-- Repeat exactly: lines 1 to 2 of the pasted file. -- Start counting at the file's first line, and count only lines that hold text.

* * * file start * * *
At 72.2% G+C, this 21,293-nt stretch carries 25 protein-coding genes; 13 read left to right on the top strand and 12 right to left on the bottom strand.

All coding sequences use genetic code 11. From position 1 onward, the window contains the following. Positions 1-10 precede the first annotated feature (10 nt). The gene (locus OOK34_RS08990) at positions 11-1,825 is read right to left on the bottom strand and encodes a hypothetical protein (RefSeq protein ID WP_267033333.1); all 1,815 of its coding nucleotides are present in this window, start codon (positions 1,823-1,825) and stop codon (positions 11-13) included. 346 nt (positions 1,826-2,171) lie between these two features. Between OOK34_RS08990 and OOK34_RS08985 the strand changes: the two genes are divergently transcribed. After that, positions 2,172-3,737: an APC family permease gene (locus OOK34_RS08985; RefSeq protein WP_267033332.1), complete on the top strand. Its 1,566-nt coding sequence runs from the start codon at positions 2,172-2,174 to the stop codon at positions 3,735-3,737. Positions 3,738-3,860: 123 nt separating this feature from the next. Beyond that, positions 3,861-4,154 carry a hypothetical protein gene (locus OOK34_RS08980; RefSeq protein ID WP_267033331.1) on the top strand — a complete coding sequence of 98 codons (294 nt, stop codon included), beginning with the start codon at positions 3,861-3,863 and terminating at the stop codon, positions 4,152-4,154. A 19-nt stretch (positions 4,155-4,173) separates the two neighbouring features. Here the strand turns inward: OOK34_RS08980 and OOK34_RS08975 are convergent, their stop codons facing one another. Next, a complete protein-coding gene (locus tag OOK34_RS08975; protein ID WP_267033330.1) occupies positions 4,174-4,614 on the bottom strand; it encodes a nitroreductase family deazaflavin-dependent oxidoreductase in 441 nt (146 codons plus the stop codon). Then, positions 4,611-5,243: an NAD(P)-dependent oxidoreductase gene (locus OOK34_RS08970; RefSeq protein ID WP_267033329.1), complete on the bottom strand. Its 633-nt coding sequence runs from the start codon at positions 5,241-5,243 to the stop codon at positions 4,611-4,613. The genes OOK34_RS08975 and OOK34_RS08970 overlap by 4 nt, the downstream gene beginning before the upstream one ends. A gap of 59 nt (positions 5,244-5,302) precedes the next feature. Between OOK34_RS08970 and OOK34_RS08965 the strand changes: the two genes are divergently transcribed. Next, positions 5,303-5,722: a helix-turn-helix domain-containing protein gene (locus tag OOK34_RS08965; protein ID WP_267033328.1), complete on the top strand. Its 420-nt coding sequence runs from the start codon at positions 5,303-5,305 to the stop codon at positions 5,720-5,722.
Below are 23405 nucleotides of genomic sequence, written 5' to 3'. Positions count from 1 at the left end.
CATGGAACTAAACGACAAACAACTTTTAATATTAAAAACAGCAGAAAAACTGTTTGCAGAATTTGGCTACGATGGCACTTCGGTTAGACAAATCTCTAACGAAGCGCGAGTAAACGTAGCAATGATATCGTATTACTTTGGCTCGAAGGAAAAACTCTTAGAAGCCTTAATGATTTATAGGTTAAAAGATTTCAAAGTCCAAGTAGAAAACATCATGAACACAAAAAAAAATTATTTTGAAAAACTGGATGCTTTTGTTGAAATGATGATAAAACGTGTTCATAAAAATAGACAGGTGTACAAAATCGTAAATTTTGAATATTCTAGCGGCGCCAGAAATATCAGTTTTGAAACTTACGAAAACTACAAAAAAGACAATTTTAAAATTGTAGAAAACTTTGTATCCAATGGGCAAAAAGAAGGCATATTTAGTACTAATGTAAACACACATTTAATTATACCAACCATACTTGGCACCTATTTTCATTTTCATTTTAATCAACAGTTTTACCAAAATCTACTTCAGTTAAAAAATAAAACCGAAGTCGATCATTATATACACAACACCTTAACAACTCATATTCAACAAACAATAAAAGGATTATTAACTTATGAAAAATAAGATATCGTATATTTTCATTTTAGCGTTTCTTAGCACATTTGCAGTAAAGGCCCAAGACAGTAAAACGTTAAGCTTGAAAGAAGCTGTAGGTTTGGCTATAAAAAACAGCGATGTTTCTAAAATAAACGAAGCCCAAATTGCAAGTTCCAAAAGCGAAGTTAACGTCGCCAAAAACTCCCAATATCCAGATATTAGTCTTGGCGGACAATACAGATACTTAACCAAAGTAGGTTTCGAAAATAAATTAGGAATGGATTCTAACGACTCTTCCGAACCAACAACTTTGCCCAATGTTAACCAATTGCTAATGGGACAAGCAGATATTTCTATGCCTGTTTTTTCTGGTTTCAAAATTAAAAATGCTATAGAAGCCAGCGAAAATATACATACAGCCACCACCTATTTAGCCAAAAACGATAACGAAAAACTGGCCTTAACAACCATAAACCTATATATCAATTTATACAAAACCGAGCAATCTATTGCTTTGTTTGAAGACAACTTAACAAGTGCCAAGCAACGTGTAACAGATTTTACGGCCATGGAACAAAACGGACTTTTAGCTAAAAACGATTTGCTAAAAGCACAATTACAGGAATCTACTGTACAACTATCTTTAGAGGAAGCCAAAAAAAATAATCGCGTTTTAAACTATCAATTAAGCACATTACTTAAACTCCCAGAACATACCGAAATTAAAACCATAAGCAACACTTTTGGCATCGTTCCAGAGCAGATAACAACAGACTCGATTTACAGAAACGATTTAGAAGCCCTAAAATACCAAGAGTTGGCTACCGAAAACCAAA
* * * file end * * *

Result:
At 72.2% G+C, this 21,293-nt stretch carries 25 protein-coding genes; 13 read left to right on the top strand and 12 right to left on the bottom strand.

All coding sequences use genetic code 11. From position 1 onward, the window contains the following. Positions 1-10 precede the first annotated feature (10 nt). The gene (locus OOK34_RS08990) at positions 11-1,825 is read right to left on the bottom strand and encodes a hypothetical protein (RefSeq protein ID WP_267033333.1); all 1,815 of its coding nucleotides are present in this window, start codon (positions 1,823-1,825) and stop codon (positions 11-13) included. 346 nt (positions 1,826-2,171) lie between these two features. Between OOK34_RS08990 and OOK34_RS08985 the strand changes: the two genes are divergently transcribed. After that, positions 2,172-3,737: an APC family permease gene (locus OOK34_RS08985; RefSeq protein WP_267033332.1), complete on the top strand. Its 1,566-nt coding sequence runs from the start codon at positions 2,172-2,174 to the stop codon at positions 3,735-3,737. Positions 3,738-3,860: 123 nt separating this feature from the next. Beyond that, positions 3,861-4,154 carry a hypothetical protein gene (locus OOK34_RS08980; RefSeq protein ID WP_267033331.1) on the top strand — a complete coding sequence of 98 codons (294 nt, stop codon included), beginning with the start codon at positions 3,861-3,863 and terminating at the stop codon, positions 4,152-4,154. A 19-nt stretch (positions 4,155-4,173) separates the two neighbouring features. Here the strand turns inward: OOK34_RS08980 and OOK34_RS08975 are convergent, their stop codons facing one another. Next, a complete protein-coding gene (locus tag OOK34_RS08975; protein ID WP_267033330.1) occupies positions 4,174-4,614 on the bottom strand; it encodes a nitroreductase family deazaflavin-dependent oxidoreductase in 441 nt (146 codons plus the stop codon). Then, positions 4,611-5,243: an NAD(P)-dependent oxidoreductase gene (locus OOK34_RS08970; RefSeq protein ID WP_267033329.1), complete on the bottom strand. Its 633-nt coding sequence runs from the start codon at positions 5,241-5,243 to the stop codon at positions 4,611-4,613. The genes OOK34_RS08975 and OOK34_RS08970 overlap by 4 nt, the downstream gene beginning before the upstream one ends. A gap of 59 nt (positions 5,244-5,302) precedes the next feature. Between OOK34_RS08970 and OOK34_RS08965 the strand changes: the two genes are divergently transcribed. Next, positions 5,303-5,722: a helix-turn-helix domain-containing protein gene (locus tag OOK34_RS08965; protein ID WP_267033328.1), complete on the top strand. Its 420-nt coding sequence runs from the start codon at positions 5,303-5,305 to the stop codon at positions 5,720-5,722.